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Volvo cars may go public in deal with Geely auto unit

Volvo, wholly owned by Mr Li's Geely Group, will study the proposal to merge with publicly traded Geely Automobile Holdings.

[BEIJING] Volvo Cars owner Li Shufu is considering combining the Swedish carmaker with his Hong Kong-listed automobile unit to create a unified company with the scale to compete in a rapidly consolidating global market.

Volvo, wholly owned by Mr Li's Geely Group, will study the proposal to merge with publicly traded Geely Automobile Holdings, according to a statement Monday. The enlarged company would be listed in Stockholm as well as Hong Kong, where Geely Automobile trades now.

A transaction would unify the bulk of billionaire Li's growing stable of automotive brands. He bought Volvo Cars in 2010, and the company has since doubled sales while growing rapidly in China. Mr Li, who is also Daimler AG's largest shareholder, has championed consolidation as a way for automakers to pool resources for initiatives like electrification and automated driving.

Global dealmaking has picked up in the past year as Volkswagen and Ford Motor agreed to cooperate in a broad agreement, and Fiat Chrysler Automobiles is set to merge with France's PSA Group, owner of the Peugeot brand.

A joint listing with Geely Automobile would mark a creative way to list Volvo Cars, which delayed plans for an IPO in 2018, citing the impact of trade tensions on market conditions.

Potentially, the new company could be valued at around US$30 billion or more. Geely Automotive commands a current market value of about US$16 billion in Hong Kong, while Volvo targeted a range of US$16 billion to US$32 billion before it dropped its IPO plans in 2018, people familiar with the matter said at the time. Investors were only willing to pay between US$12 billion and US$18 billion, those people said.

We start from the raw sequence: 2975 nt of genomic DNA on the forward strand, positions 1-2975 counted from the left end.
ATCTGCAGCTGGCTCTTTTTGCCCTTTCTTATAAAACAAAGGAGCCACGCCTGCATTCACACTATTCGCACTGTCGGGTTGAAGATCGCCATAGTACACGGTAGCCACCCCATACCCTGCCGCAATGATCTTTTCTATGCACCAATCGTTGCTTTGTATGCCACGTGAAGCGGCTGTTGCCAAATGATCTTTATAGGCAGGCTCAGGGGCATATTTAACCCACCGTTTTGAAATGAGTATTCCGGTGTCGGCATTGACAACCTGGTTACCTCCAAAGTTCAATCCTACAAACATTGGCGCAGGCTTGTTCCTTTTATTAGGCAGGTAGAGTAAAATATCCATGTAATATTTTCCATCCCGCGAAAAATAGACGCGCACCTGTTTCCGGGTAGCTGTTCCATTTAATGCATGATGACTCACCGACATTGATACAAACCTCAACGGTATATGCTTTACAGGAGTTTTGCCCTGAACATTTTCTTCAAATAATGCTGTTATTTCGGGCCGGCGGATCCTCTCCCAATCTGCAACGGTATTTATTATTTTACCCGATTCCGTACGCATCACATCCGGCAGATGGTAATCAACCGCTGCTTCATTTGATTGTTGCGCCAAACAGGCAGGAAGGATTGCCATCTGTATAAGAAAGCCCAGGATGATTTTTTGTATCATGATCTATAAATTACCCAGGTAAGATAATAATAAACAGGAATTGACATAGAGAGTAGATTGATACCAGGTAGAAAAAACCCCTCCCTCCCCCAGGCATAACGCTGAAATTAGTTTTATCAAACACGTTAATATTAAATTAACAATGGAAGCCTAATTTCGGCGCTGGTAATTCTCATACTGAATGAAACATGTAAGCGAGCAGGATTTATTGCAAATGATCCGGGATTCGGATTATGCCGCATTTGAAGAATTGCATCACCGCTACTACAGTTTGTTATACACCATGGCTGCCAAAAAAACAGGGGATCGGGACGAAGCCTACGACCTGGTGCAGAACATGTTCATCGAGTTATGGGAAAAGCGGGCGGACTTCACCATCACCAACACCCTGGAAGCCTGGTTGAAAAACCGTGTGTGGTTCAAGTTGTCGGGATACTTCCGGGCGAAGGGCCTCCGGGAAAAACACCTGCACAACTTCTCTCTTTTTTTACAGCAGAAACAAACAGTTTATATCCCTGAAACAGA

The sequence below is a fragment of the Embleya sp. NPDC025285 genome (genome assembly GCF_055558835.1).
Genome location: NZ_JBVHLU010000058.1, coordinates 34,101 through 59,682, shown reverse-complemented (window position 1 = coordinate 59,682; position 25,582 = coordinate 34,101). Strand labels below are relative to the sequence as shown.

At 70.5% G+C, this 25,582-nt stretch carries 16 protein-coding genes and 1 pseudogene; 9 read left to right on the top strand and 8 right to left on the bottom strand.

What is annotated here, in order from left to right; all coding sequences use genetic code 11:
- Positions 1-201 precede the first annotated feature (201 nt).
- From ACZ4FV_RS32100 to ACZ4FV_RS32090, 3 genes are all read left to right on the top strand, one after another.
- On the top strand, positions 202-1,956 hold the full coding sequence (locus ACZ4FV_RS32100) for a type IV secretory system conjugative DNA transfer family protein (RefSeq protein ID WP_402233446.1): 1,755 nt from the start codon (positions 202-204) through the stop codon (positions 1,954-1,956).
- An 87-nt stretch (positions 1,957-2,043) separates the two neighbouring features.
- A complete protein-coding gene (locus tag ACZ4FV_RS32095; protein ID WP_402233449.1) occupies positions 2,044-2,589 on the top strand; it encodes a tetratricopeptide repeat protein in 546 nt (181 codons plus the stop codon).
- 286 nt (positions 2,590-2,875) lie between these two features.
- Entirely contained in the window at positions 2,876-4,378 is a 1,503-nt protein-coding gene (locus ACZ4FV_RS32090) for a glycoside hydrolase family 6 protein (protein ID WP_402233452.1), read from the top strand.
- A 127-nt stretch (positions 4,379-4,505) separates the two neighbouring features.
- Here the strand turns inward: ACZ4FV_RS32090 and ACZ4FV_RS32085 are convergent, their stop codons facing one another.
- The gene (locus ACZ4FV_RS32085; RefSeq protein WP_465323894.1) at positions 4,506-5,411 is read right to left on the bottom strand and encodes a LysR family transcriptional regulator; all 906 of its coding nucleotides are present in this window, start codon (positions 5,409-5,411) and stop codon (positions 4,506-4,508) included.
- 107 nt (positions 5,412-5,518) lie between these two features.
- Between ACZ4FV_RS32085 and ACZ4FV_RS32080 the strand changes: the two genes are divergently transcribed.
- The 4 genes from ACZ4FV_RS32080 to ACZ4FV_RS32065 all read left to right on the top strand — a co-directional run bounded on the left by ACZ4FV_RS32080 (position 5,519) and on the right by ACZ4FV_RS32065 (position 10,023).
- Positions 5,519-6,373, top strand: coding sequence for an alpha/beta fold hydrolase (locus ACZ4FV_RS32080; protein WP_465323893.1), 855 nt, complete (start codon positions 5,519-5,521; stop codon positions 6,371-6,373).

Volvo was started in 1926 as a project within ball-bearing maker SKF AB, which wanted to show how useful its products could be in cars. The fledgling company was listed in Stockholm in 1935, and in the decades that followed, it expanded to become a sprawling conglomerate that also made made trucks and construction equipment, with stakes in pharmaceutical companies and breweries.

After a failed attempt at merging with France's Renault SA, the Volvo group sold the passenger car business to Ford Motor in 1999 to focus on making trucks and buses.

In the wake of the financial crisis, Geely took over Volvo Cars. paving the way for a resurgence of the brand, led by sales of its popular SUV models, which made up more than half of its sales last year. Deliveries in China have risen five times under Li's ownership. The company set up three assembly plants and an engine unit in China, while staffing increased to more than 8,000 from 188, according to the company.

Mr Li later bought a stake in the separate truck-making company, Volvo Group.

The car companies have already moved toward integration in response to industry challenges. In October, Volvo Cars announced that it would form a joint venture with Geely for the development of traditional combustion engines.

The new venture, which could be operational at the end of the year, will make engines for Volvo and Geely's brands, and could also supply engines to other manufacturers.